Tuesday, March 12, 2013

Anxiously Engaged/Men Can Change

Jocelyn is hosting a Book of Mormon blog Forum, and I decided I wanted to participate. She asked each person to blog about the Book of Mormon scripture(s) from an October General Conference talk that meant the most to you. I feel like October General Conference really set me on a path of some soul searching and earnestly striving to live the gospel more fully. I have read and reread many of the talks and there are two that especially touch my heart. The talk that touched me most deeply during my original viewing of conference and that continues to be on my mind almost daily was "Be Anxiously Engaged" by Elder M. Russell Ballard. I loved his story of the honeybee:

"Honeybees are driven to pollinate, gather nectar, and condense the nectar into honey. It is their magnificent obsession imprinted into their genetic makeup by our Creator. It is estimated that to produce just one pound (0.45 kg) of honey, the average hive of 20,000 to 60,000 bees must collectively visit millions of flowers and travel the equivalent of two times around the world. Over its short lifetime of just a few weeks to four months, a single honeybee’s contribution of honey to its hive is a mere one-twelfth of one teaspoon.

Though seemingly insignificant when compared to the total, each bee’s one-twelfth of a teaspoon of honey is vital to the life of the hive. The bees depend on each other. Work that would be overwhelming for a few bees to do becomes lighter because all of the bees faithfully do their part.

The beehive has always been an important symbol in our Church history. We learn in the Book of Mormon that the Jaredites carried honeybees with them (see Ether 2:3) when they journeyed to the Americas thousands of years ago. Brigham Young chose the beehive as a symbol to encourage and inspire the cooperative energy necessary among the pioneers to transform the barren desert wasteland surrounding the Great Salt Lake into the fertile valleys we have today. We are the beneficiaries of their collective vision and industry."

Elder Ballard encouraged each of us to pray each day to have the opportunity to serve. I began doing that in earnest in November, and while most of the service I provided was small, it brought a lot of peace and joy to me. I did find ways to serve nearly every day. Of course, I found ways to serve my family, but I also found ways to reach beyond and serve others. I began to feel my heart turned more and more to others. I feel certain that this helped set the stage to prepare my heart for the calling as Relief Society President that I received in December. A calling that has stretched me, humbled me, blessed my life in countless ways and allowed me to contribute my one-twelth of one teaspoon to the Lord's hive.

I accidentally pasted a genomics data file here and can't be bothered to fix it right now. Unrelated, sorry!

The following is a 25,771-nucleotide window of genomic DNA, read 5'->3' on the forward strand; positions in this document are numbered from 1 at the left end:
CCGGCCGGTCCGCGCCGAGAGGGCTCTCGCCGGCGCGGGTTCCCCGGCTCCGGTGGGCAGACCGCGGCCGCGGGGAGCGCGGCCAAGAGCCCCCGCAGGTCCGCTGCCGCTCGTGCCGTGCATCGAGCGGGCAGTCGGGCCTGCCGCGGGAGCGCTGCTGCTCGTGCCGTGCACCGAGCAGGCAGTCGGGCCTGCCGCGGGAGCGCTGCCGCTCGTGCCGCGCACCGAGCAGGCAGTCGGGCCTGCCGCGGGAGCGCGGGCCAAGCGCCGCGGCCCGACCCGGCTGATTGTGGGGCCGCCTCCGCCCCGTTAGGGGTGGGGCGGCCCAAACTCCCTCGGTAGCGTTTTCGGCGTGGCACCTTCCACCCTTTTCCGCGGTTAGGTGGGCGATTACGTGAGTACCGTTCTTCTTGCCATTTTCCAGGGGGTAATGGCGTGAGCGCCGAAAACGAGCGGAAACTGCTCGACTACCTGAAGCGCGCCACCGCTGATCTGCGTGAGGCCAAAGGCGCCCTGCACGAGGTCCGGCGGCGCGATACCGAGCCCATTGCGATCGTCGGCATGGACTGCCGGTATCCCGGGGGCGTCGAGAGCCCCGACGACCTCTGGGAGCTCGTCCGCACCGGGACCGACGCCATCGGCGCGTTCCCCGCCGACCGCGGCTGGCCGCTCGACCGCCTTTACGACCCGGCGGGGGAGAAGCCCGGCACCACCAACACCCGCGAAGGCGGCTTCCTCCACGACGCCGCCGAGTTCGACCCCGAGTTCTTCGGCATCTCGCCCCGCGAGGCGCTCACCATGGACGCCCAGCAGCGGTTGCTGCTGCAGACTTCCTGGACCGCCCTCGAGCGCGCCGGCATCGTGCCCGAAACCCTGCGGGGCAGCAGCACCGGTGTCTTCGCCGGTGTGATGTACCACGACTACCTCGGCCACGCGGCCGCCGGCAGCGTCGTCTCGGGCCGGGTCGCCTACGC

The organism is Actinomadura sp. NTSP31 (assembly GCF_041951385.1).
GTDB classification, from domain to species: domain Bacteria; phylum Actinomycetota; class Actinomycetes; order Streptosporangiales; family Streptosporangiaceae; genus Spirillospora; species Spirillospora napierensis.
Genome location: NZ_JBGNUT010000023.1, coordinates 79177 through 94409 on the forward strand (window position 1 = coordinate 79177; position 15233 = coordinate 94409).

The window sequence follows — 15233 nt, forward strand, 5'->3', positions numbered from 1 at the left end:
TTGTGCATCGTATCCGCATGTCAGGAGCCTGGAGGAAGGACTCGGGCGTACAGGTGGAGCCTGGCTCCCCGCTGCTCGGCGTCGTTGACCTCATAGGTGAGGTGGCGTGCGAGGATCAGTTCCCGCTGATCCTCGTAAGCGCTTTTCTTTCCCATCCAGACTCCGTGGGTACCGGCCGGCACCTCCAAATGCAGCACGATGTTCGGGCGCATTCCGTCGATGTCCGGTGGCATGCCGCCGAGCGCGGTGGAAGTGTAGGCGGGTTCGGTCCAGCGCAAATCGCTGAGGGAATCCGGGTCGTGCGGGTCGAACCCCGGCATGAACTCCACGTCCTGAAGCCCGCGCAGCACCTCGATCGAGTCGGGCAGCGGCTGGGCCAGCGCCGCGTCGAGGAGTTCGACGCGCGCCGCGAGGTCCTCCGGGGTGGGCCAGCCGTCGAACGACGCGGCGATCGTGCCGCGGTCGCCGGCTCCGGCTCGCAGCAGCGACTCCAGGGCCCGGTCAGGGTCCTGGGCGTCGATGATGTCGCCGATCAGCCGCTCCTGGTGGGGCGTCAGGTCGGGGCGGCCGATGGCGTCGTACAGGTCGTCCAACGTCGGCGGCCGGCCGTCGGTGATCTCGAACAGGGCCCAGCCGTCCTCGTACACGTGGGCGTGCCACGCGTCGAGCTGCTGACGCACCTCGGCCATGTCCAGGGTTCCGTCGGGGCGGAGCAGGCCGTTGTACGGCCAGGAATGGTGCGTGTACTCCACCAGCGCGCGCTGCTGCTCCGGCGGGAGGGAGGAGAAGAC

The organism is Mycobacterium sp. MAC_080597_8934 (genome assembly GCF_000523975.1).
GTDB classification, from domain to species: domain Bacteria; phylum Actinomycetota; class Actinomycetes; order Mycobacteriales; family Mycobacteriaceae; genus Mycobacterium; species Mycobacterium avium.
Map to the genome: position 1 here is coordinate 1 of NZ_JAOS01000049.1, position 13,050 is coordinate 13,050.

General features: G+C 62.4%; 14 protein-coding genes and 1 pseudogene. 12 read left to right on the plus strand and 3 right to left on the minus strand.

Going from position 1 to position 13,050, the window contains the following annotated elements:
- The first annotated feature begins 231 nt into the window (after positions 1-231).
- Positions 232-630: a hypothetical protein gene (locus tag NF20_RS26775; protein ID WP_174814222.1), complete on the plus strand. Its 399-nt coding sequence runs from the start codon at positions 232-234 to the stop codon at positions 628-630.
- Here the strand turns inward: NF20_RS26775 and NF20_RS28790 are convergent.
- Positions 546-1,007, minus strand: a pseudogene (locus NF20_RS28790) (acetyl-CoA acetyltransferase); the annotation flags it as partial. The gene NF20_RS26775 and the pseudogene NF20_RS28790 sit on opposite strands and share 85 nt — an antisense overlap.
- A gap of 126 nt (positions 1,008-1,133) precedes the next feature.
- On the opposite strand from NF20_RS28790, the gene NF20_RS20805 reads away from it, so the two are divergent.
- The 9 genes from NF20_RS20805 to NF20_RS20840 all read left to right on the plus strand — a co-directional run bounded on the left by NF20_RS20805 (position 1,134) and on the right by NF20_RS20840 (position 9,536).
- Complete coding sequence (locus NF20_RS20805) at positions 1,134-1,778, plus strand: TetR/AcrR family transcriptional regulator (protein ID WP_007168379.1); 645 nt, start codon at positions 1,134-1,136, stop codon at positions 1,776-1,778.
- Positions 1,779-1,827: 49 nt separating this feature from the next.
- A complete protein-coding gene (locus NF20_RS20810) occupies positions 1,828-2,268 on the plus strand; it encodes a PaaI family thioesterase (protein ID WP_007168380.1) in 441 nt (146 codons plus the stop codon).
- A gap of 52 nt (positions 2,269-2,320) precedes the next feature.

Elder Ballard referred to Alma 5:12-21. I love all of this, but verse 16 has always been a favorite verse of mine. It reads, "I say unto you, can you imagine to yourselves that ye hear the voice of the Lord, saying unto you, in that day: Come unto me ye blessed, for behold, your works have been the works of righteousness upon the face of the earth?"
I love this. I want to have lived so that the Lord can say that my works have been the works of righteousness upon the face of the earth. As I teach my children, as I serve in my calling, as I study and pray, I am trying to draw nearer to the Lord each day and trying to reach beyond myself to serve and bless the lives of others. I know I can't do it alone. But if we each contribute our one-twelth of one teaspoon and we each place our trust in the Lord, then our cup will run over.

The second talk that has meant a great deal to me since my call as Relief Society President is the talk given by President Monson at Priesthood Session entitled "See Others as they May Become." President Monson tells of a missionary who was experiencing phenomenal success. Brother N. Eldon Tanner asked him why he was so successful and he responded that he tried to baptize every person he met. He would picture the man in a suit and tie and he could visualize the man entering the baptismal font. This made all the difference because he wasn't afraid to teach anyone or bear powerful testimony to them.

President Monson said, "We have the responsibility to look at our friends, our associates, our neighbors this way. Again, we have the responsibility to see individuals not as they are but rather as they can become. I would plead with you to think of them in this way."

This has made a difference in my interactions with others. I work full time as a teacher, and I have never hidden my beliefs. However, I have been a little more open with my colleagues about my beliefs lately. When I have done visits to less active members of my ward, I try to remember that each person is a beloved child of God and has the potential to repent and to change. In a few cases, I think they have felt this and it has caused a softening in their heart. But regardless of whether it has changed their heart or not, it has changed mine.

Pres. Monson quoted 2 Timothy 1: 7-8: “For God hath not given us the spirit of fear; but of power, and of love, and of a sound mind. Be not thou therefore ashamed of the testimony of our Lord.”

Men, and women, can change. I am thankful that I have been given the gift of repentance and that I can change. I am thankful for a prophet of God who believes that others can change and lives by that belief. I have recently read President Monson's biography and have been so touched by all that I learned from reading it. I wrote about some of my thoughts and feelings about his biography inthis post and this post.

We are so blessed to have a living prophet and to have the fulness of the gospel in the Book of Mormon. I am so thankful!